One place we’re beginning to feel this acutely is at work, where intelligent assistants (like x.ai’s Amy and Andrew) can now take over mundane work tasks. By handing things like scheduling meetings, booking travel, finding trends in large data sets, and reviewing legal documents over to autonomous agents, we’re freeing up massive amounts of time for humans to focus on the things we’re best at. As AI-augmented cyborgs at work, we’ll be more creative, build stronger relationships, and become better leaders, because we won’t be wasting our time and attention on tracking down emailed receipts to file expense reports or playing email ping pong to reschedule a meeting.
AI will also allow us to make better decisions. Medical AI assistants will help doctors make split-second life or death choices by parsing massive amounts of data in near real-time. AI agriculture agents will help farmers make more accurate decisions about planting times, irrigation, and pest control by comparing real-time crop information against historical data and real-time weather reports. AI assistants in the enterprise will guide marketers to deploy ad dollars more effectively by running thousands of targeting tests and analyzing the results at lightning speed. These are a just a few examples of how AI-augmentation will help us become super humans, capable of performing our jobs at a higher level than we could without our machine helpers.
And we’re ready to become work cyborgs. A recent survey by Adobe found that 72% of US workers want to use AI at work. They think AI will have a liberating effect by removing monotonous tasks (like scheduling or remembering appointments) and improve their decision-making and creativity.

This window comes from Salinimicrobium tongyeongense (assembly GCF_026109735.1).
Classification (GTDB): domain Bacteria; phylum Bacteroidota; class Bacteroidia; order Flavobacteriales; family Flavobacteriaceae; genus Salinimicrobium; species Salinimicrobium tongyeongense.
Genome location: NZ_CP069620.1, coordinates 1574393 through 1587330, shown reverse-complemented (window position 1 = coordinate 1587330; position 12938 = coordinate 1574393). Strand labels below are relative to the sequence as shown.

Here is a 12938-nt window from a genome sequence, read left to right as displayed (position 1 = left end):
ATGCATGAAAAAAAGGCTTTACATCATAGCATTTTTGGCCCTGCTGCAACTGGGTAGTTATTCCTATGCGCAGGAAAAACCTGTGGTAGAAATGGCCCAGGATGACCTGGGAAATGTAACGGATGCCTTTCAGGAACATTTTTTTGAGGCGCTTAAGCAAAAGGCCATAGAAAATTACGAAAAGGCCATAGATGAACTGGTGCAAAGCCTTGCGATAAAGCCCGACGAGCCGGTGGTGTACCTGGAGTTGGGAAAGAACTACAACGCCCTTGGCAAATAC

The shape of our tools
“We are not in competition with our creations. They are the stuff we are made of,” wrote author Tom Chatfield in a 2016 editorial in The Guardian. Our culture and our very sense of self is constructed by the things we make, whether that’s art or autonomous AI agents. This gets back to the idea that humans have been augmenting ourselves with technology since the dawn of civilization. We are our tools.
But if we’re a product of our creations, we shouldn’t lose sight of the fact that they are just that: our creations. It’s important to remember that machines learn from us. We tell them what’s important and they feast on data that we feed them—data often created by human activity. Negative biases and harmful ideas that exist in that data might be transmitted to the AI unless we proactively shape our tools to reflect the qualities we want to see.
AI offers an opportunity for us to program a better form of humanity. One that is both more productive and also develops better behavior. By making sure at this embryonic stage that we don’t transmit things like racism, sexism, homophobia, etc. into our AI assistants and instead design for qualities we want to perpetuate—kindness, fairness, humor, equity—we can reinforce our own humanity at the same time.
As Marshall McLuhan said (by way of Winston Churchill), “We shape our tools and thereafter they shape us.” We have the ability, and perhaps the responsibility, to design our tools thoughtfully with the knowledge that they’ll be shaping our humanity thereafter.
They learn from us before we learn from them. So let’s teach them well.